Tuesday, May 31, 2011

$3 Dinner: This Tastes too Good to be Budget Fare!

Not familiar with Senora Verde and Coburn Farm brands?
These came from Save-A-Lot and are just as tasty as the
name brand products. (And yeah, I did have some fun
with photo-editing on this picture.)
So, as you know, I ascribe to the idea of being "infinitely creative" in the kitchen; however, I also like to save money, and, let's not forget, eat some tasty food. I was proud of myself today because I think I lived up to all of those ideas. Dinner tonight was pretty thrifty. A mixture of leftovers, garden fresh produce, and some inexpensive grocery store items produced a really tasty taco salad. The breakdown is as follows:

Leaf lettuce -- from the garden
Green onions -- from the garden
Tortilla chips -- leftover from party
Colby Jack shredded cheese -- leftover from party
Salsa -- leftover from party
Ranch dressing -- leftover from party
1 lb ground beef -- approx $2 from store
Taco seasoning -- approx $1 from store

I browned and seasoned the ground beef, cleaned and chopped the lettuce and onions, and mixed the salsa and ranch dressing (there wasn't enough of either to make it worthwhile, but together they make a yummy salad dressing). On a bed of lettuce, I added the meat and cheese, crumbled on the tortilla chips, spooned on some dressing, and tossed in a handful of green onions. Next step: wolf it down! A delicious dinner for the family for a grand total of $3. You can't beat that... or can you?

Share your thrifty recipes or money saving secrets in the comments below! How do you save money AND produce tasty and/or healthy meals for your family? Inquiring minds want to know :)

Another $2 T-Shirt

We just got the star patch in the mail today to finish this shirt up. It would have been a good Memorial Day shirt, but he can still wear it for 4th of July or whenever he is feeling patriotic and wants to support our troops.

Monday, May 30, 2011

Wow, Now I Can Blog From My Phone!

Testing, 1 2 3... Well folks, I finally went to the dark side and purchased a 'smart' phone. I still think I prefer my handy-dandy net book, but in a pinch this will do. If I ever need to blog on the run, I sure can now! (It will just take me 5 times as long to type it up.) On that note, I will end this post.

Okay... so I edited this on my PC so that I could add a caption
to this pic... This is me taking a picture with my phone of my
phone in my PC camera with the blogger page in the background.
Nice, huh?  

Saturday, May 28, 2011

Project Ideas: $2 T-Shirts Are... Awesome!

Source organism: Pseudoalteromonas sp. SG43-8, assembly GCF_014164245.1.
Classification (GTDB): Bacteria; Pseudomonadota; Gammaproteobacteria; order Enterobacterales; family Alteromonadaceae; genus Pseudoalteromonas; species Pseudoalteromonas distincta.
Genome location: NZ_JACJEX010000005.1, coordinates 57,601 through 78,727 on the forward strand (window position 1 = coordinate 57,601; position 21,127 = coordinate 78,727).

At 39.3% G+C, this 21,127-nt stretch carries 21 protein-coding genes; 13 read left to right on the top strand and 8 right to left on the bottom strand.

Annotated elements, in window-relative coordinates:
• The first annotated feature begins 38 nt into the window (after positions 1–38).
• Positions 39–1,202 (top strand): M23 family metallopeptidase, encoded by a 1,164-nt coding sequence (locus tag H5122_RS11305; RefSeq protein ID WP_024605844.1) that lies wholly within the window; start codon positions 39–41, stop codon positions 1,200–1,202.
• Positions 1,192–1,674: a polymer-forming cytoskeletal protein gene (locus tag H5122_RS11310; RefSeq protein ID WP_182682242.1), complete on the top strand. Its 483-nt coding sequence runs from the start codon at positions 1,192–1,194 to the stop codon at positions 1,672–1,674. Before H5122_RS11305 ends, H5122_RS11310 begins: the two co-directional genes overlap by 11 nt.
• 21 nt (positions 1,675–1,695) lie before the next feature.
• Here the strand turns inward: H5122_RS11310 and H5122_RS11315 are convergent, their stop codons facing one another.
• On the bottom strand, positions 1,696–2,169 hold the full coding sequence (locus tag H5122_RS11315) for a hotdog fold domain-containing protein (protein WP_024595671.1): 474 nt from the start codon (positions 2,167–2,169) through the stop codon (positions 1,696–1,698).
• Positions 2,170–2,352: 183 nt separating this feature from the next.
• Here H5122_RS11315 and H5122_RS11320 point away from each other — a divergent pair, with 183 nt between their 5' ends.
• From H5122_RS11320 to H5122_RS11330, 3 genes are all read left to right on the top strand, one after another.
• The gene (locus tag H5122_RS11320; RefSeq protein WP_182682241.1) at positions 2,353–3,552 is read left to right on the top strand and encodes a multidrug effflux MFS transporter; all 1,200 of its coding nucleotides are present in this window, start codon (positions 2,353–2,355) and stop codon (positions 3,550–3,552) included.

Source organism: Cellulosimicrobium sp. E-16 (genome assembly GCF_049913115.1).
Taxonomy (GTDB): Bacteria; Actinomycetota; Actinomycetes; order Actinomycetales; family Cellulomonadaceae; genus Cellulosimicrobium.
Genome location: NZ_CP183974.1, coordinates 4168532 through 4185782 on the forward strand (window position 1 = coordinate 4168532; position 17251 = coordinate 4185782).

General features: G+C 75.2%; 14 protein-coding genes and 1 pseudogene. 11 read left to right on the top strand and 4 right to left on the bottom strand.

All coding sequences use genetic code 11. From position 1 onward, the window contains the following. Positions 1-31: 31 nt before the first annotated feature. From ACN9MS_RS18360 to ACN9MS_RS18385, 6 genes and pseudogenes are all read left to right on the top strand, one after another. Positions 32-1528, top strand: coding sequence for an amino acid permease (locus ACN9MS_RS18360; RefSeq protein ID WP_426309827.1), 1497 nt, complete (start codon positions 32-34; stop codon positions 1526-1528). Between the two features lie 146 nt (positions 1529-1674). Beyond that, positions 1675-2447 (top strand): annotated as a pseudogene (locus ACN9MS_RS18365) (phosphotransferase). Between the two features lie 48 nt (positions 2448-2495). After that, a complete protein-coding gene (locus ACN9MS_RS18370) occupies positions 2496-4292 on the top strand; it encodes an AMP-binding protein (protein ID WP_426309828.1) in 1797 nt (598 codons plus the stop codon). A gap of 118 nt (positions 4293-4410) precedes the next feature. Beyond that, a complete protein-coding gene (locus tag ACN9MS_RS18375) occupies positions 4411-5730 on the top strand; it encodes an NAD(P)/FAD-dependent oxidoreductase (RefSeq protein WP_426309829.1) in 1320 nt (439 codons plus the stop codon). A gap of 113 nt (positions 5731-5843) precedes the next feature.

And what can I do with this.... Hmmmmmm......
From my name, The Cardboard Crafter, you can infer that I love a craft project... and also that I love love LOVE low cost materials. Lately I've been scheming to combine both. The only thing that's been holding me back is waiting for my materials to arrive. Why wait, you might ask... Well, I've ordered half my materials from eBay, and the other half are from the Dollar Tree, so I had to wait for my packages to arrive and plan a trip to the store (a difficult prospect when travelling alone with 3 small children). Last night I finally had enough of my materials to start my project, and I'm pretty pleased with the results. Check it out:


Blank T-shirt -- $1 at Dollar Tree
Iron-on patches --$0.50 to $2 on eBay
Contact paper -- on hand, or $2
Scissors -- on hand
Permanent marker -- on hand
Acrylic paint/brush -- on hand or price varies
Fabric -- on hand

Plain T-Shirts from the Dollar Tree, $1 each. I call this a stack full of potential.

Iron on patches from eBay. These can vary in price, but the ones I purchased
range from 50 cents to $2. I have a few more on the way (Transformers, Buzz
Lightyear), but I had enough to start this project.

I planned to use the skull and scorpion patches on the black T-shirt, but I
also wanted to have a skull on the front. The best way I've found to get a really
crisp image is to use a stencil. Contact paper is great for making one-time use
stencils for fabric. Acrylic craft paint does not wash out of fabric, so that's
what I used here. (You could use fabric paint, but I had this on hand.)

A roll of contact paper costs about $2, but it has so many uses. We only
used a small section here, about a 10 inch square. Using a permanent marker,
I drew my design. Remember to keep it simple enough to cut out, and you
will need to keep the negative parts of the image.

Peel the backing and adhere the contact paper to your T-shirt. You will need
to put a piece of cardboard between the two layers of T-shirt fabric so the paint
doesn't bleed through.

Paint! You may wish to dab the paint to decrease the wrinkling of the fabric.
Wait for the paint to dry (20-60 minutes, usually) and apply a second coat.